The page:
2) Drive, even if you have nowhere to go: If you are still working from home or otherwise not leaving the house much, we encourage you to take your car out for a spin around your neighborhood and on the freeway at least once a week. This will ensure that the fluids flow through the hoses, car parts stay lubricated, moisture burns off, the battery stays charged, and tire wear does not become uneven. Moreover, as you drive your car, you will notice if anything feels off; so when you are ready to drive more miles, you will notice if something is not right, and can address it ASAP. Nothing would be worse than not driving for months, you are finally ready for that day trip, and you find a flat tire or dead battery!


3) Be aware of our Midtowner Service: We wrote a blog about low-mileage driving, since being in Midtown means many of our customers live, work, and socialize all within a two-mile radius, and rarely drive. As discussed in our blog, “The Urban Life,” various things can happen to your car over time if you do not drive often, including: oil and other fluids break down due to condensation build-up, tires lose air and pressure, tires develop flat spots, separate, and crack, windshield wipers crack, hoses and belts crack, and battery charge is affected. Before you start driving more, we highly recommend that you have your vehicle checked over, to make sure it is in good condition. We offer the Midtowner Service and Trip Inspections to give you peace of mind that your car is ready to hit the road. Call us for more information and what is involved in each service.

We have enough stress in life right now without adding car troubles to the list of stresses. If you are concerned, have questions about anything, or would like to make an appointment, we are here for you!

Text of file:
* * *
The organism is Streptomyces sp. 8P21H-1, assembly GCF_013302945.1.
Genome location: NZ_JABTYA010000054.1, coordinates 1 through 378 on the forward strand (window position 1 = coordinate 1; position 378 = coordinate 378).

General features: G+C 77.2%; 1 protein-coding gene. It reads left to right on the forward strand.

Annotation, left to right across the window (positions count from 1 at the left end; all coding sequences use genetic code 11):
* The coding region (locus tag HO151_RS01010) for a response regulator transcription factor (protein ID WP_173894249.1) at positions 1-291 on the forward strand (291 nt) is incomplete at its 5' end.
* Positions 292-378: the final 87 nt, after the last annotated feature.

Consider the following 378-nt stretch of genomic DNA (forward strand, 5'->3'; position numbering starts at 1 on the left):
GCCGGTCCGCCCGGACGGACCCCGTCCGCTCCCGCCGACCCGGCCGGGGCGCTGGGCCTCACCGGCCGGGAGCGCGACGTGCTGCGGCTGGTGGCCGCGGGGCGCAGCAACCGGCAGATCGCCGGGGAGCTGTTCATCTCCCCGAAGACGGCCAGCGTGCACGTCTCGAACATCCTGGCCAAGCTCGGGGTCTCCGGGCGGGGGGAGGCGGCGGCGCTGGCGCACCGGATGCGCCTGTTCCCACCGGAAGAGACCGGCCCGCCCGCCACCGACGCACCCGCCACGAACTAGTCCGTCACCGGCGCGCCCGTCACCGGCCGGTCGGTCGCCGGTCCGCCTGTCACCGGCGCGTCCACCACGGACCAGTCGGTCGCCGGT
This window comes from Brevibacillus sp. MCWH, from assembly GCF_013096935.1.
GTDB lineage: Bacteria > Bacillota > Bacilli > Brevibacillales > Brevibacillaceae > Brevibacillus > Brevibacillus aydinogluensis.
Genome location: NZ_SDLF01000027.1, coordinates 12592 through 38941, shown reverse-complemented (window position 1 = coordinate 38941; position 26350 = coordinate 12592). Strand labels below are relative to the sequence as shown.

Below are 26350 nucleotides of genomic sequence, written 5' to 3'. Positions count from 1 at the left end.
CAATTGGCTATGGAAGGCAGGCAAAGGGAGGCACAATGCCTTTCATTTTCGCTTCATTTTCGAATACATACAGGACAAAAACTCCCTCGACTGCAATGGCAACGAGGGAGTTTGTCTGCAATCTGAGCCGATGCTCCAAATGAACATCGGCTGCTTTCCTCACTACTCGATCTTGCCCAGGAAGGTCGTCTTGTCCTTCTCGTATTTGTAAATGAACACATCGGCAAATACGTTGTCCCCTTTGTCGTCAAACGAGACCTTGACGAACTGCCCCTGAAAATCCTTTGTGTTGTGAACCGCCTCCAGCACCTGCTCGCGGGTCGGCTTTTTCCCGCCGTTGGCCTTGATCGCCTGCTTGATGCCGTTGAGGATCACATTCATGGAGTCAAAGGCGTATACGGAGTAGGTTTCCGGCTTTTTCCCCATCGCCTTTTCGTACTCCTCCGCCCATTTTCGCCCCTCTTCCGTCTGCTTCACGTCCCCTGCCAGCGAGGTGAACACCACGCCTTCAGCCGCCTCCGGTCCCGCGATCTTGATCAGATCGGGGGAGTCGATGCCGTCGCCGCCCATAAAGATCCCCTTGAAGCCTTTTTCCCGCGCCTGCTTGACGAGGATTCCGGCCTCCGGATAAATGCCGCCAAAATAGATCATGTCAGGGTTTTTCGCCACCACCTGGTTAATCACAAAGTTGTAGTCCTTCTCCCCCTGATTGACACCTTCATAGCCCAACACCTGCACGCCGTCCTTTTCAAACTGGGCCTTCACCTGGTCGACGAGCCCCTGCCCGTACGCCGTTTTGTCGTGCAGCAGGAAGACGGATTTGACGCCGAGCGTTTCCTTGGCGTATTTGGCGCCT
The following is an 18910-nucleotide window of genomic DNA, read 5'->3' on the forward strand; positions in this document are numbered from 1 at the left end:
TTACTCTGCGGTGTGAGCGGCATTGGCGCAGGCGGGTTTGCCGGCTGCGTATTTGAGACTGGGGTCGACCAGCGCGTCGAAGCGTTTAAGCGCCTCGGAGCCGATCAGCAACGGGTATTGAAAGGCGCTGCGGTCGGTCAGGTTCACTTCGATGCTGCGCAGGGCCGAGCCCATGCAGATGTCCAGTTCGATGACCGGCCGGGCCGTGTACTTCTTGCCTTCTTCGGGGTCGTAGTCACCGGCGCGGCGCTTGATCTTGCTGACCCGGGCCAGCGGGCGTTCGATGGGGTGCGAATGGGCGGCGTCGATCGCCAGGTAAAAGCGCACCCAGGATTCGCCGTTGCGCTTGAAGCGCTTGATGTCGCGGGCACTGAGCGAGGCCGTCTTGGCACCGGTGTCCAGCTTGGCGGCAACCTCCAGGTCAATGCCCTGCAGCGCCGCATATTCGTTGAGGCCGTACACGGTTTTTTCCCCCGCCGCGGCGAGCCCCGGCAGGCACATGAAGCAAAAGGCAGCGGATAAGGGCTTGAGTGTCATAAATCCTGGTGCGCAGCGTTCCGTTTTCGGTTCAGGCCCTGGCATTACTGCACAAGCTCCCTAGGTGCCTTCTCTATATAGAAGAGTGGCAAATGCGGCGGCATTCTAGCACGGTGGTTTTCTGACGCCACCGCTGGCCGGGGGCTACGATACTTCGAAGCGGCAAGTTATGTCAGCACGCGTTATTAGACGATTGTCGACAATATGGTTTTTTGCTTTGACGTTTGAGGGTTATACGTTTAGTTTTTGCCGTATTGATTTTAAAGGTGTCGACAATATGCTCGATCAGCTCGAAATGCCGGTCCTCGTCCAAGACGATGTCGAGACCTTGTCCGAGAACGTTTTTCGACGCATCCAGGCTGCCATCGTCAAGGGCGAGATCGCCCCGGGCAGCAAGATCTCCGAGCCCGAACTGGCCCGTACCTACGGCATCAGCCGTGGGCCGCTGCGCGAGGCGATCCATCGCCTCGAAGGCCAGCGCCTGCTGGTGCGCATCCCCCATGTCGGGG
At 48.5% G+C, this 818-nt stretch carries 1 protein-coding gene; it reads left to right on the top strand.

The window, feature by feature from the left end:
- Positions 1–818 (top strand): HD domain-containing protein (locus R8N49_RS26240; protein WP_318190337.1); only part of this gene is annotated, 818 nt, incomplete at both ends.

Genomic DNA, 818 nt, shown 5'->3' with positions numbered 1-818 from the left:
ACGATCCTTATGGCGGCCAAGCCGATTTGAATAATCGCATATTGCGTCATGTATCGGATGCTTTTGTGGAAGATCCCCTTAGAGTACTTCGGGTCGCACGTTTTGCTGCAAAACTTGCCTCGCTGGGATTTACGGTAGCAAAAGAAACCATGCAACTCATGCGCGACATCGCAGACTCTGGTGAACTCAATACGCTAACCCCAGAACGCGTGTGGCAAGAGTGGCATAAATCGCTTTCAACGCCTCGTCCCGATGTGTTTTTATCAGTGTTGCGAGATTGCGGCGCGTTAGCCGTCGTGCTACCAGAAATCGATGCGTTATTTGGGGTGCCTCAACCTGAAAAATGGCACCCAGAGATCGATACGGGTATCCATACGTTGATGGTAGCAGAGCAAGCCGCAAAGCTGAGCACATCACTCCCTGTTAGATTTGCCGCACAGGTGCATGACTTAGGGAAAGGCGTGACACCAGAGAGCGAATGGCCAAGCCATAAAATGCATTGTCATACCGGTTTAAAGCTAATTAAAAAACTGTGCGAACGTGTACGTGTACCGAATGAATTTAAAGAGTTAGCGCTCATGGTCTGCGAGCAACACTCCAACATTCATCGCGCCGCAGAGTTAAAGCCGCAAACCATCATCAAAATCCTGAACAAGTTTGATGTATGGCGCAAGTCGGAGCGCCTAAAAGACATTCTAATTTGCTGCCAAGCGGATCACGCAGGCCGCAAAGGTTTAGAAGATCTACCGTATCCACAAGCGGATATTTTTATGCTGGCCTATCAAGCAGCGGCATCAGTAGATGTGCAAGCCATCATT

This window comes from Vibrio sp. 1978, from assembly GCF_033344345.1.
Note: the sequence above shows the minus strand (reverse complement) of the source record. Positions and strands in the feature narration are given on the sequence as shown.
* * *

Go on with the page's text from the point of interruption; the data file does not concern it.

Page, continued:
Paul’s Specializes in Hybrids Too!

author image

If you drive a hybrid, you likely relish how your vehicle rarely needs gas, needs relatively little maintenance, and reduces the pollution in your neighborhood. These are indeed all things to be proud of! Paul’s Automotive recognizes how hybrids are a special kind of vehicle, so we provide your hybrid with a special kind of service!

First, it is true that compared to a conventional vehicle, your hybrid does not need as much maintenance. For example, due to a hybrid’s regenerative braking system, brakes and brake pads last longer. This does NOT mean hybrids require NO maintenance. Your beloved hybrid needs some TLC in return in order to give you that high mileage performance and long life that you love about your hybrid. Here are some items that need special attention:

  • Antifreeze/Coolant: Changing out your hybrid’s coolant/antifreeze is especially important because antifreeze can break down. With all the electronics on the vehicle, the antifreeze can become an electrical current and cause corrosion and hydrolysis on engine components.
  • Transmission fluid check: Hybrids do not allow you to flush out the transmission fluid, and there is no filter. We can only do a drain and fill, meaning there is still about 60% of old transmission fluid still running through the system. To keep your transmission working well, your transmission fluid should be drained and filled with clean fluid every 30,000 miles.
  • Modules and hybrid battery: Hybrids have a lot of advanced computer technology going on. It is important to scan the system when you service your car to make sure everything is running as it should and there are no trouble codes or red flags in the electronic or battery system.
  • Tires: Keep an eye on your tire pressure. Because the hybrid battery is so heavy, tires often deflate more quickly than a gasoline vehicle. It can also mean uneven wear and tear on your tires, so it is a good idea to rotate your tires when you have an oil change.
  • Fuel system cleaning: Poor fuel efficiency, loss of power, and slow response time may mean it’s time for a fuel system cleaning. At Paul’s, we stock BG Product’s Hybrid Performance Kit as part of this fuel system cleaning. The process keeps variable valve timing composites free from debris, removes deposits from valves and combustion chambers, and improves spark plug life. All of which ensure's a high MPG, keeps your hybrid running better, longer, and reduces emissions even more.